Current Problems With Passwords and PII Storage
“There’s no doubt in my mind that the username and password is an outdated technology that has long since served its purpose,” said Abagnale. “User credentials remain the single biggest factor for security breaches, and our approach to deal with this has been to add more layers of complexity (one-time passcodes, knowledge-based questions) that have most users frustrated and resentful.”
For some time now, Abagnale has advised that we move toward a new paradigm that does away with passwords altogether.
“User experience will be enhanced, security will be enhanced and even calls to call centers about password resets will diminish,” he added. “What other technology from the 1960s has stayed the same except for passwords? The technology to go passwordless is already here, but not well-distributed yet.”
Strong Identity and Access Management Is Key
What’s most unfortunate for anyone responsible for security is that no matter how hard we try to enforce policy, most users simply reuse the same weak password across many sites and accounts. In these situations, two-factor or multifactor authentication and the use of a reputable password manager can help secure critical assets.
IBM experts also recommend the following password best practices for enterprises:
- Ensure all passwords contain at least 12 characters.
- Randomly generate all passwords (a password manager can be a big help here).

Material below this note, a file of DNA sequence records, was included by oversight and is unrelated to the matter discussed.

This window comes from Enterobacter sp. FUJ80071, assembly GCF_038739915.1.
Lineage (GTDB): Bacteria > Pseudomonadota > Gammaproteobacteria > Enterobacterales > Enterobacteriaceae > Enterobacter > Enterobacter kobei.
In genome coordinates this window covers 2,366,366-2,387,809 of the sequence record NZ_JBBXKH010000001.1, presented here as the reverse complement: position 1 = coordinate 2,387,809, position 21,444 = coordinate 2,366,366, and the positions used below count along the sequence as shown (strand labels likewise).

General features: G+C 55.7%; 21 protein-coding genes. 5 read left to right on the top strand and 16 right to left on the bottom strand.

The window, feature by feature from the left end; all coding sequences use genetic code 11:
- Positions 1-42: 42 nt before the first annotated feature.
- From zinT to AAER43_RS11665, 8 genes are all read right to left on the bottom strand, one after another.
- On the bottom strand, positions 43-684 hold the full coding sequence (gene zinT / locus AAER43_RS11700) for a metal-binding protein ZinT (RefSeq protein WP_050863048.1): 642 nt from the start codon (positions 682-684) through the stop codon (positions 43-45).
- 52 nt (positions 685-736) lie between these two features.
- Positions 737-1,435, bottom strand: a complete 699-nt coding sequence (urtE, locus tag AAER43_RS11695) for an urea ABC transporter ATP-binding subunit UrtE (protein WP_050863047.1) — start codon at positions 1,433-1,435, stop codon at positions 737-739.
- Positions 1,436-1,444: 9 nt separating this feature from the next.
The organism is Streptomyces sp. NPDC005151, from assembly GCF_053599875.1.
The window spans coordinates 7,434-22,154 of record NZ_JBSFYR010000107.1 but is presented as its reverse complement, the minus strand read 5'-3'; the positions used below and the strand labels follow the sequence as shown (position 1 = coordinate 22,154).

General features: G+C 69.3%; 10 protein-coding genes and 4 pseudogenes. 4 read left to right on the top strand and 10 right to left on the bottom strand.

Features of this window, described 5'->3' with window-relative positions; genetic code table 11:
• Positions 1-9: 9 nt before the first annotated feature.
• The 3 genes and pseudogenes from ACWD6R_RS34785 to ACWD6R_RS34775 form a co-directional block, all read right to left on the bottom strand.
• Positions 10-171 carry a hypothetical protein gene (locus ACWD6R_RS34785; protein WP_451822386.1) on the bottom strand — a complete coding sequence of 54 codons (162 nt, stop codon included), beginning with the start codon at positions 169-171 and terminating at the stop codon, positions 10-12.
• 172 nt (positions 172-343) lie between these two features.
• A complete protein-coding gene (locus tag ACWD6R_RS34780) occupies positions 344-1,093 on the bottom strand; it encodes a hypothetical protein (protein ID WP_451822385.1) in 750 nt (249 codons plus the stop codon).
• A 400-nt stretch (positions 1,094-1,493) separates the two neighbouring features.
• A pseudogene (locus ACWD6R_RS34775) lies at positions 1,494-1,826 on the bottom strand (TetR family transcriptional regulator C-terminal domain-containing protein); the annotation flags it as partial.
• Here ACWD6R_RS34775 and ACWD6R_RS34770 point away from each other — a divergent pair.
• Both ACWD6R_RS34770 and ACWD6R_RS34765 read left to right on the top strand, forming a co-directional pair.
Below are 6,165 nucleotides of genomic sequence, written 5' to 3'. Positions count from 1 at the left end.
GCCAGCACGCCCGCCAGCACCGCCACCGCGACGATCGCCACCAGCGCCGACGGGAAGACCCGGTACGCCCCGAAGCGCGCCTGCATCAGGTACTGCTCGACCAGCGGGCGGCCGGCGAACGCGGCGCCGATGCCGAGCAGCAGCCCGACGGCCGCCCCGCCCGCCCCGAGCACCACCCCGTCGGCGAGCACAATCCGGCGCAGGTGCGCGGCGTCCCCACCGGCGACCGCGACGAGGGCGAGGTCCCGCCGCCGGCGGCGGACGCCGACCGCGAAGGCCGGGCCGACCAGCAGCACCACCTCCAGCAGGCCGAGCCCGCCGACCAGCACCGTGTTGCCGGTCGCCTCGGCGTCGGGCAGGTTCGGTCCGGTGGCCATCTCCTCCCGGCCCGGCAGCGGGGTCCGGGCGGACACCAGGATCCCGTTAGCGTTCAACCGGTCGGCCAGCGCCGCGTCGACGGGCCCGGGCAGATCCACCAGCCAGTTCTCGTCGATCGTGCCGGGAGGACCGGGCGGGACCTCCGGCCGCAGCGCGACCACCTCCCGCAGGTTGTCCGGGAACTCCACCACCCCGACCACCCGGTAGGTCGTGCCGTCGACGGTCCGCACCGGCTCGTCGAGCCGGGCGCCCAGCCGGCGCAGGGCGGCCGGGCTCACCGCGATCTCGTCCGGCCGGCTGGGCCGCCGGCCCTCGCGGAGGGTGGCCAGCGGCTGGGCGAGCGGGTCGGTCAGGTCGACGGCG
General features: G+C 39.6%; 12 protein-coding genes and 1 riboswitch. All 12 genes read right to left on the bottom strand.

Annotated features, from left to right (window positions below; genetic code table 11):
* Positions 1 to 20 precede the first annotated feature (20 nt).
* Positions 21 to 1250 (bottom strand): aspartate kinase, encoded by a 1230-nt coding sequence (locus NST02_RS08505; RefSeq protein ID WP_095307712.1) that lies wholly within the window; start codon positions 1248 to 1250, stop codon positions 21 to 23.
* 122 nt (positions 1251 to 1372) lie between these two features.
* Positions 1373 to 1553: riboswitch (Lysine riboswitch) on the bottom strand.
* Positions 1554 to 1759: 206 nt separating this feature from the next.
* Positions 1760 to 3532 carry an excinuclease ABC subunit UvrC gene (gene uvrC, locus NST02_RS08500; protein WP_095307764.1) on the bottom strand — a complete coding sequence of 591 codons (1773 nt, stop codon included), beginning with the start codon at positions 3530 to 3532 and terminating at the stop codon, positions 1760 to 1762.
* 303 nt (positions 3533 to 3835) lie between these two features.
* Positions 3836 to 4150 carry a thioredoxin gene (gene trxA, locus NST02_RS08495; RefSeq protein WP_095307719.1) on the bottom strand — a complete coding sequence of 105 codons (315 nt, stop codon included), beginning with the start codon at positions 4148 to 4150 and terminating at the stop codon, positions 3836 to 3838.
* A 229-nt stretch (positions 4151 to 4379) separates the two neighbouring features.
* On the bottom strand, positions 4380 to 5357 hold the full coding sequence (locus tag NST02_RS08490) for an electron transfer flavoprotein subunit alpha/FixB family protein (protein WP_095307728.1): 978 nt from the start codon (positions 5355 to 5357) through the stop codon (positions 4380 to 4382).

- Require all passwords to be secret and unique between sites and applications.
- Update passwords on a regular basis.
- Consider an external password audit to uncover and strengthen weak passwords.
For Abagnale, the current approach of using cryptographic keys on a user’s personal device to prove they are in possession of the keys for authentication can also be applied to protecting PII. There is a fundamental difference, however.
“Unlike authentication, which is typically used for logins, access to PII can be ongoing — it’s used for sales and marketing purposes throughout the user session — which means there’s going to be a performance and usability impact on the user to access the data,” he explained. “PII eventually will make its way to its rightful owners, the users. But we are still a way away from it.”
A Dynamic Shift Around Data Privacy
We hear about data breaches all the time, yet things don’t seem to change — if anything, it gets worse. There has got to be a catalyst for positive change; ultimately, our whole cybersecurity ecosystem could use a dramatic mindset shift (or kick in the butt) around data privacy and protecting it.
“I think it’s high time we had comprehensive regulation governing privacy and security,” said Abagnale. “We’re starting to see this with Europe’s GDPR and California’s digital privacy law. Michael Chertoff said it best when he claimed that passwords are the weakest link in cybersecurity. If we begin by removing passwords from the user’s experience, we will begin a new era of dynamic keys (versus static keys). That shift has begun, and I am a big proponent to seeing it in our lifetime.”